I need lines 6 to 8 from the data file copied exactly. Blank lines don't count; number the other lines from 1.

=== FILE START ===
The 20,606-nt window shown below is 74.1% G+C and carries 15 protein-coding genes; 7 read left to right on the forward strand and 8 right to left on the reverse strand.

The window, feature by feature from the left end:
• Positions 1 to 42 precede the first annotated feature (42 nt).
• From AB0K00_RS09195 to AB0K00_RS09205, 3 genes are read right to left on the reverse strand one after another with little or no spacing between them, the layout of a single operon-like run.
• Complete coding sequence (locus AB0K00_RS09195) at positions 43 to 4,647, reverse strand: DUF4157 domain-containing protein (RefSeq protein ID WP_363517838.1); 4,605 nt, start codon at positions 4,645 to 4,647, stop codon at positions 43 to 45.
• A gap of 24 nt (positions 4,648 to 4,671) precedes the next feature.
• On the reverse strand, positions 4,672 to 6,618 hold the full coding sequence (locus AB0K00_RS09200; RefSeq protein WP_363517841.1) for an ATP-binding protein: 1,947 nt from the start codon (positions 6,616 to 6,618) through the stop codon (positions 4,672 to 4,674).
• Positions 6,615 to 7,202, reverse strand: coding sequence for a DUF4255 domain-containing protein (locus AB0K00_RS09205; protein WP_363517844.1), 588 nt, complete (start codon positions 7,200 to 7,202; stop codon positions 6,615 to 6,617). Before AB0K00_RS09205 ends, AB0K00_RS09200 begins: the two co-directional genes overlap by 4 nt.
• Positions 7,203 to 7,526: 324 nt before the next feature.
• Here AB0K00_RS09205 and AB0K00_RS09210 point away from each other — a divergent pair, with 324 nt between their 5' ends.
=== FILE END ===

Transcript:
• A gap of 24 nt (positions 4,648 to 4,671) precedes the next feature.
• On the reverse strand, positions 4,672 to 6,618 hold the full coding sequence (locus AB0K00_RS09200; RefSeq protein WP_363517841.1) for an ATP-binding protein: 1,947 nt from the start codon (positions 6,616 to 6,618) through the stop codon (positions 4,672 to 4,674).
• Positions 6,615 to 7,202, reverse strand: coding sequence for a DUF4255 domain-containing protein (locus AB0K00_RS09205; protein WP_363517844.1), 588 nt, complete (start codon positions 7,200 to 7,202; stop codon positions 6,615 to 6,617). Before AB0K00_RS09205 ends, AB0K00_RS09200 begins: the two co-directional genes overlap by 4 nt.